The story of Levi’s transformation takes only six verses in Luke 5. The brevity of the tale belies the radical discontinuity of his before and after. In a moment, Jesus lifted him from his self-selected hell, his personalized tomb – traitor to his people and prodigal to his God – and gently seated him beside Himself as beloved son of the heavenly Father and champion for his nation, Israel. The brevity of the telling belies the complexity of Levi’s before and the sweet simplicity of his after.
What tale does your life tell? What is your before? Your after?
Before the transformative moment with Jesus, like a tree bent by unrelenting winds, Levi’s hearty beginnings in the faith of Abraham had been twisted, distorted, misshapen to Rome’s sway, to the Empire’s bidding. His name discloses the parental passion that this son would sink roots and draw deeply from the ancient faith, then bring forth fruits of righteousness.
His name, Levi, had first been given to one of the sons of Israel. Out of the tribe of Levi came super saints – Moses, the prophet who penned the Torah and reflected the radiant light of Yahweh, and Aaron, the high priest and covenant representative for Israel to the Holy One, and Miriam, prophet and leader of the chosen people.
Levi carried a grand name, a storied name echoing wondrous feats of faith and devotion. Scholars believe Levi not only as a child was sent to Torah school to prepare for his bar mitzvah, but was the very person in mind when Jesus commented, “Every teacher of religious law who becomes a disciple in the kingdom of heaven is like a homeowner who brings from his storeroom new gems of truth as well as old (Mt 13:52).”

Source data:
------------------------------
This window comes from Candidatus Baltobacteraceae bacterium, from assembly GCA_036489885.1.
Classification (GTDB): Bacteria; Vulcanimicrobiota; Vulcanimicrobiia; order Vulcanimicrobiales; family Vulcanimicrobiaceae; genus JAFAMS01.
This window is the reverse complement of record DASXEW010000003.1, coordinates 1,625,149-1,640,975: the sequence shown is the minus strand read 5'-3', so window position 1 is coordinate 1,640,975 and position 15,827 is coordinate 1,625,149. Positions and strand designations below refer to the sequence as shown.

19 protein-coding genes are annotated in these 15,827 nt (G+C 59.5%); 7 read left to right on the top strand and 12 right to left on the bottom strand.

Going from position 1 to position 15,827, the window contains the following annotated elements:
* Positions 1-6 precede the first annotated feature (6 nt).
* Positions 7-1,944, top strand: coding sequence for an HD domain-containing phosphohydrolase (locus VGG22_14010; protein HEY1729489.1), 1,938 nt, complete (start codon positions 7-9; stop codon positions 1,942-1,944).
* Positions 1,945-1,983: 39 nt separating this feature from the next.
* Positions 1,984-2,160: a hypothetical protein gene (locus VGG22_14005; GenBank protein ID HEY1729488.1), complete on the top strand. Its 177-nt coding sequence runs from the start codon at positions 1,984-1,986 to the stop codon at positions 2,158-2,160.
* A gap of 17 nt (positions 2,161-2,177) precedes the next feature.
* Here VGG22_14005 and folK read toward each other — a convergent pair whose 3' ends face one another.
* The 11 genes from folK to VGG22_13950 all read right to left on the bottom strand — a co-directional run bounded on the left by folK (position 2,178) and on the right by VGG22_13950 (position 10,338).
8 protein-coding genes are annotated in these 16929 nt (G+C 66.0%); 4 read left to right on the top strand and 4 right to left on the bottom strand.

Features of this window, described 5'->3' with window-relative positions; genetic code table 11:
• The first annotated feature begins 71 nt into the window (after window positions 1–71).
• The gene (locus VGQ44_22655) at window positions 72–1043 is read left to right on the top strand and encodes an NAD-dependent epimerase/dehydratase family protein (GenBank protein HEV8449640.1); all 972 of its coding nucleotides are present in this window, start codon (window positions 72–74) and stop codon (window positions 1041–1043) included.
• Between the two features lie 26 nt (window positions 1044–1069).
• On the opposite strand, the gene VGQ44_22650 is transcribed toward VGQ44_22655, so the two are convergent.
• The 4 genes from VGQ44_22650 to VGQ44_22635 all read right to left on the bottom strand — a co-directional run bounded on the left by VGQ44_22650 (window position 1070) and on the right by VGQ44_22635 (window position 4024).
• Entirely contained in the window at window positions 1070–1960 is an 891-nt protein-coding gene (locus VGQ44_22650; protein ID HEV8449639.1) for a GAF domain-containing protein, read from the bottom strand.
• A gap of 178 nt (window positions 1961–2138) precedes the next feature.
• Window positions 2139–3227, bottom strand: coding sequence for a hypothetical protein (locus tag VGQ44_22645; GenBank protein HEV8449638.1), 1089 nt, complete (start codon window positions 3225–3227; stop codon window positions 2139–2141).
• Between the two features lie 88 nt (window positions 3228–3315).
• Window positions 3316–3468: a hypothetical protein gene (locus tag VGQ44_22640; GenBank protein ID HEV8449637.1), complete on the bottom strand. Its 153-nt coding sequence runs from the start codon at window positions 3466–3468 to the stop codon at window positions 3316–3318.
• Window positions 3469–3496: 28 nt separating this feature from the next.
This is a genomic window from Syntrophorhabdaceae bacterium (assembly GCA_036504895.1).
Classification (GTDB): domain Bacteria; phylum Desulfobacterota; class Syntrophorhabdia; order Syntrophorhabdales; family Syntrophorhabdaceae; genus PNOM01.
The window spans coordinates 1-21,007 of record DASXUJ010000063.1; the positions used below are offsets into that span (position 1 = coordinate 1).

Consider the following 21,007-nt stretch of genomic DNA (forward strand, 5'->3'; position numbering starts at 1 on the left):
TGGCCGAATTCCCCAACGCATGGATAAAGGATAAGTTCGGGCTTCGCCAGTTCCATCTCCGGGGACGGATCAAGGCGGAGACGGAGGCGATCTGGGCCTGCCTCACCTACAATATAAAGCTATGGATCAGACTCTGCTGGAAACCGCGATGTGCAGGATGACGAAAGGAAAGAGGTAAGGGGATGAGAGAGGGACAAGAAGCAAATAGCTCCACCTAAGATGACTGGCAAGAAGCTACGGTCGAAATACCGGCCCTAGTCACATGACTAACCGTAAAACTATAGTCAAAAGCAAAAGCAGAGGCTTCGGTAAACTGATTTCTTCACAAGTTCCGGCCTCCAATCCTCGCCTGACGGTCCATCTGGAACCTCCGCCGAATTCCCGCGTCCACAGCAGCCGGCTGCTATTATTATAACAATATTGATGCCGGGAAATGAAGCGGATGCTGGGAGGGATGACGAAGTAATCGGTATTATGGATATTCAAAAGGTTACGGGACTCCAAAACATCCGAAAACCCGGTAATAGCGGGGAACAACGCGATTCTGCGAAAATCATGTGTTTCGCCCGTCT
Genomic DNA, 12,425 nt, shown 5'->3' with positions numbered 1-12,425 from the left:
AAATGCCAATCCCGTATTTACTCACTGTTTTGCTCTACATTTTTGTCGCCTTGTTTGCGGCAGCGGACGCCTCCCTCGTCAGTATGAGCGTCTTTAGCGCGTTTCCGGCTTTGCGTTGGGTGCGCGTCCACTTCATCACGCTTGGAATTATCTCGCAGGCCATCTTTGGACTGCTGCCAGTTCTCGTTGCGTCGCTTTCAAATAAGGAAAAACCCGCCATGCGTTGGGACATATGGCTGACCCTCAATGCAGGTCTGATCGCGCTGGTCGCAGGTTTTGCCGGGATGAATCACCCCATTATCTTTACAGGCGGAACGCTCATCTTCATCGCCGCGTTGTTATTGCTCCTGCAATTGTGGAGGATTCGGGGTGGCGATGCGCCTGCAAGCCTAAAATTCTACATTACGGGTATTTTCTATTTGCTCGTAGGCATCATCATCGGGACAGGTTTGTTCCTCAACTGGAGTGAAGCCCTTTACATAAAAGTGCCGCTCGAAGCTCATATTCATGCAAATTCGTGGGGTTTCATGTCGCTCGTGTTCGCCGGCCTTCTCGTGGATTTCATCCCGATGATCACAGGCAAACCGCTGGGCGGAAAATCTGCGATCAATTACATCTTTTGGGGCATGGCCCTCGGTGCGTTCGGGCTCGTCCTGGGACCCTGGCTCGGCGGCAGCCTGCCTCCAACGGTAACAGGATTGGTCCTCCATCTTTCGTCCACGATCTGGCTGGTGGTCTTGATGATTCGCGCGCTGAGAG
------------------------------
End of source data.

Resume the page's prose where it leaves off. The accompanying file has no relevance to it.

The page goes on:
Levi was a Bible scholar, trained by the rabbis. Analytical, detached, and deeply private, Levi would succeed. He was like a tree, firmly planted by streams of water, yielding its fruit in its season, its leaves not withering, and in everything, he prospered. Until he chose a different god, a god of affluence.
From his family, Levi collected the airy stuff of high expectations, the dreams of great faith, and the aspirations of a life fruitful to God. None of which put bread on the table. He was no fool. From his Roman patron, Levi gathered the bankable realities of a prominent position as tax collector, its considerable power, and the potential for staggering wealth.
To be a tax collector for the empire required a patron, a Someone with genuine clout in the web of relationships centered in Rome, to offer the position. It also required that the recipient of the patron’s gift publicly honor the gift-giver at many public events, often in the context of worship, the worship of one of the many gods of the Roman pantheon.
Levi held by his roots in faith in the One true God was jerked and torn by his commitment to Rome. Aligned with Roman customs and culture, habits of mind and habits of time, he was wrenched from his community, his God, his heritage, his way of being in the world. Torn. Distressed, he hoarded, and clung to his wealth, power, and position. He focused on his need of security and safety. The tear in his life became an insatiable chasm of need for more.
Disintegrating as he sat that morning in the rock-solid tax office, surrounded by displays of Roman power including the presence of a couple of Roman legionnaires, he ached. By walked Jesus, with His stout sense of identity as beloved Son of the Father and His single-minded integration as One well-pleasing to God, with the divine reaching out through His shining eyes and warm smile, Levi was caught and set free.
In Jesus he discovered an entirely new life, a freeing, satisfying, fully integrating life, the life he was meant to live. Jesus asked for all, and Levi gave. He gave himself over to Jesus. With this reorientation, Levi became the energetic, confident, and talkative host we find at the end of the six verses, the perfect host of a banquet to introduce his friends to Jesus so they might experience disorientation and reorientation to God.
Levi still serves as host. The story of his life is told so that for us, for you and for me, Jesus might walk by offering to replace our before with His after. A brief tale, but one God longs to tell.